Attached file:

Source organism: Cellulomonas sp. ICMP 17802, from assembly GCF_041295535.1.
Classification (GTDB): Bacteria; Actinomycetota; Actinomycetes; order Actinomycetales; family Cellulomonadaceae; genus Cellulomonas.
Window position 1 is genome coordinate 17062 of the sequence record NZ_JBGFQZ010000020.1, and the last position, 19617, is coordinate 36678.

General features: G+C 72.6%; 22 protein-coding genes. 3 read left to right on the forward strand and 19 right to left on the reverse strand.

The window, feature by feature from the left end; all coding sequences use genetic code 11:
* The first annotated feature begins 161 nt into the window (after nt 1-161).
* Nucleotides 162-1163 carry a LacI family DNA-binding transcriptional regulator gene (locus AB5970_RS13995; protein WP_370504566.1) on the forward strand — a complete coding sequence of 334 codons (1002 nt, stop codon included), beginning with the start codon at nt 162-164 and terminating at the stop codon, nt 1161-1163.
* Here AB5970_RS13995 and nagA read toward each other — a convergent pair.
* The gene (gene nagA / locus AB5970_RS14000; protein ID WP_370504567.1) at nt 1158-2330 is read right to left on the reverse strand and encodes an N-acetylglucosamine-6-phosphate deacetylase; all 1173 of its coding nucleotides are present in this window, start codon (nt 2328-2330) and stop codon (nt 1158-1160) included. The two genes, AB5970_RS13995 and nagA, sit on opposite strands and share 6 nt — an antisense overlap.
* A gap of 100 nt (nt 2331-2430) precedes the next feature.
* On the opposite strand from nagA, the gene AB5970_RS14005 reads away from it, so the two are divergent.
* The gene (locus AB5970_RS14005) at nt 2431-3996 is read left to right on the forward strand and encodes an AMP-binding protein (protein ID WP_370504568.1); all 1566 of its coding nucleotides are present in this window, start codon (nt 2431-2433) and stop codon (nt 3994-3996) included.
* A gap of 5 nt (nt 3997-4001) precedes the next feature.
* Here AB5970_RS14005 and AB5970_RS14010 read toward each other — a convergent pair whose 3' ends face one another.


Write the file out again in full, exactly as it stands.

Source organism: Cellulomonas sp. ICMP 17802, from assembly GCF_041295535.1.
Classification (GTDB): Bacteria; Actinomycetota; Actinomycetes; order Actinomycetales; family Cellulomonadaceae; genus Cellulomonas.
Window position 1 is genome coordinate 17062 of the sequence record NZ_JBGFQZ010000020.1, and the last position, 19617, is coordinate 36678.

General features: G+C 72.6%; 22 protein-coding genes. 3 read left to right on the forward strand and 19 right to left on the reverse strand.

The window, feature by feature from the left end; all coding sequences use genetic code 11:
* The first annotated feature begins 161 nt into the window (after nt 1-161).
* Nucleotides 162-1163 carry a LacI family DNA-binding transcriptional regulator gene (locus AB5970_RS13995; protein WP_370504566.1) on the forward strand — a complete coding sequence of 334 codons (1002 nt, stop codon included), beginning with the start codon at nt 162-164 and terminating at the stop codon, nt 1161-1163.
* Here AB5970_RS13995 and nagA read toward each other — a convergent pair.
* The gene (gene nagA / locus AB5970_RS14000; protein ID WP_370504567.1) at nt 1158-2330 is read right to left on the reverse strand and encodes an N-acetylglucosamine-6-phosphate deacetylase; all 1173 of its coding nucleotides are present in this window, start codon (nt 2328-2330) and stop codon (nt 1158-1160) included. The two genes, AB5970_RS13995 and nagA, sit on opposite strands and share 6 nt — an antisense overlap.
* A gap of 100 nt (nt 2331-2430) precedes the next feature.
* On the opposite strand from nagA, the gene AB5970_RS14005 reads away from it, so the two are divergent.
* The gene (locus AB5970_RS14005) at nt 2431-3996 is read left to right on the forward strand and encodes an AMP-binding protein (protein ID WP_370504568.1); all 1566 of its coding nucleotides are present in this window, start codon (nt 2431-2433) and stop codon (nt 3994-3996) included.
* A gap of 5 nt (nt 3997-4001) precedes the next feature.
* Here AB5970_RS14005 and AB5970_RS14010 read toward each other — a convergent pair whose 3' ends face one another.